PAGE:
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Spokane, Washington  Est. May 19, 1883
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From the Archives: Grand Coulee Dam

There is no monument featuring the names of the men who died building the Grand Coulee Dam, who numbered 88 by the time it was completed. Susan Dechant, who lives in Kettle Falls, is lobbying for a new monument to be placed. She's telling the story to anyone who'll listen, and even led a field trip of local Coulee officials to Colville so they could see for themselves what was taken from them so long ago. Here is a gallery of historical photos of the building of the dam.

Fred K. Jones, at the podium, President of the Spokane Chamber of Commerce in 1933 and 1934, presided over the opening of bids for the construction of the Grand Coulee Dam on Riverside Avenue in front of the Chamber of Commerce Building on June 18, 1934.

Courtesy of Barry K. Jones The Spokesman-Review


Workmen in Grand Coulee, Wash. hurry on November 9, 1933, to finish construction of a new building in town before winter begins. The town is located on the “breaks” or table land above the Columbia river, about two miles from the site of the Grand Coulee dam.

Photo Archive The Spokesman-Review


Taken in the early 1930’s, this photograph shows a Bucyrus Erie steam shovel with caterpillar tracks, right, one of the biggest pieces of machinery available at the time, and a smaller tractor on the left. The vehicles are helping to clear the base for the Grand Coulee Dam.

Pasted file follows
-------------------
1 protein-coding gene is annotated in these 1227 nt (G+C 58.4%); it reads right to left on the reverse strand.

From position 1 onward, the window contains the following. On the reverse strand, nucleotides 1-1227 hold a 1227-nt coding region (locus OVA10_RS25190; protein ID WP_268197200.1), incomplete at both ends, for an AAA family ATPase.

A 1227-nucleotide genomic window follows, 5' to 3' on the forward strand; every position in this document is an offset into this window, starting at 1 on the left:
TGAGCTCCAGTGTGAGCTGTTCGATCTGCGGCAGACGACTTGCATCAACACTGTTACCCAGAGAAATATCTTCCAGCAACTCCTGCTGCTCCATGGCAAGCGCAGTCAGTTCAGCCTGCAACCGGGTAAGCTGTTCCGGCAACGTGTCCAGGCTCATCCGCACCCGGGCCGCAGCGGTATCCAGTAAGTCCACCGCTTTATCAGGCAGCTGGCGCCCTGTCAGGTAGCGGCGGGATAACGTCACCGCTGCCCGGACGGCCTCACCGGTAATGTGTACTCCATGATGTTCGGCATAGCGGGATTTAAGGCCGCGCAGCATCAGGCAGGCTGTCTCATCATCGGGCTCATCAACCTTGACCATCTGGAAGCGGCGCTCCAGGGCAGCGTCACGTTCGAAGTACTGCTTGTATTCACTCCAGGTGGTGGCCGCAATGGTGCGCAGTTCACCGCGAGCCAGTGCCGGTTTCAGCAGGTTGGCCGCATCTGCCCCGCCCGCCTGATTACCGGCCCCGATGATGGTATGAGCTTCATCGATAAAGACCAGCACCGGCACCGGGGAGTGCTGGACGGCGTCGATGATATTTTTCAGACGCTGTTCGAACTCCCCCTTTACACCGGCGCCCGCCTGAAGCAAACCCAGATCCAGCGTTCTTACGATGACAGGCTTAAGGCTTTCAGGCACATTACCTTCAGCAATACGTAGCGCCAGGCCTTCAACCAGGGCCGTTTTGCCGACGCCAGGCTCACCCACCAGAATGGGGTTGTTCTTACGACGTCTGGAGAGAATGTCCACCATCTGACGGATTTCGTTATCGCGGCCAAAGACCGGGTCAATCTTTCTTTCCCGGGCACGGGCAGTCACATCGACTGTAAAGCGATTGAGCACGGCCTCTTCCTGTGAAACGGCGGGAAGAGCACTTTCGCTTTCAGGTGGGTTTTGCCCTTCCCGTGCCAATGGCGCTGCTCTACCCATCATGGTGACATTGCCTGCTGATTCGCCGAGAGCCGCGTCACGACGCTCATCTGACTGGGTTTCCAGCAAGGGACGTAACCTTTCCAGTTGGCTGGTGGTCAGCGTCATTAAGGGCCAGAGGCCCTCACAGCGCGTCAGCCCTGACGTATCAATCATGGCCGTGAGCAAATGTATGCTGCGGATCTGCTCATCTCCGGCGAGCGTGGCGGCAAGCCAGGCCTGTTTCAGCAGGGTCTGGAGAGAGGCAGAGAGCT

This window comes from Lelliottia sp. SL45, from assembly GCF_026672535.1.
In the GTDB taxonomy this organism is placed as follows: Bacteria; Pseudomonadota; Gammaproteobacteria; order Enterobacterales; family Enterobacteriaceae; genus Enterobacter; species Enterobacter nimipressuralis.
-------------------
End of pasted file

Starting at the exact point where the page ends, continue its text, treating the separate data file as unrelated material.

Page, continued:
Courtesy of G.E. “Boge” Enberg The Spokesman-Review


It was a wintry day in 1935, on December 6, with the ground covered with snow, when Governor Clarence D. Martin tripped the first bucket of concrete into Grand Coulee Dam.

Photo Archive The Spokesman-Review


Just making more holes in the rock for some of the million and a quarter pouds of dynamite being used to clear off a firm foundation for the Grand Coulee Dam, first unit under construction on the Columbia Basin Reclamation project.

Photo by Bureau of Reclamation The Spokesman-Review


The construction of the Grand Coulee Dam from 1935 to 1940 created jobs, electricity and irrigation for the Inland Northwest region.

Photo by Bureau of Reclamation The Spokesman-Review


Construction of Grand Coulee Dam, August 1936.

Photo Archive The Spokesman-Review


From his official car President Roosevelt inspected the Grand Coulee Dam in October of 1937, which when completed, will be the largest structure ever built by man. The Chief Executive is sitting on the far side in the back seat. With were U. S. Reclamation Engineer Frank Banks, center, and Sentor Louis Schuellenbach.

Photo Archive The Spokesman-Review


Construction of the dam showing the upstream face in 1937.

Photo by Bureau of Reclamation The Spokesman-Review


The construction of the Grand Coulee Dam from 1935 to 1940 created jobs, electricity and irrigation for the Inland Northwest region.

Courtesy of Consolidated Builders, Inc. The Spokesman-Review


The construction of the Grand Coulee Dam from 1935 to 1940 created jobs, electricity and irrigation for the Inland Northwest region.

Photo by Bureau of Reclamation The Spokesman-Review


The construction of the Grand Coulee Dam from 1935 to 1940 created jobs, electricity and irrigation for the Inland Northwest region.

Photo Archive The Spokesman-Review


The construction of the Grand Coulee Dam from 1935 to 1940 created jobs, electricity and irrigation for the Inland Northwest region.

Photo Archive The Spokesman-Review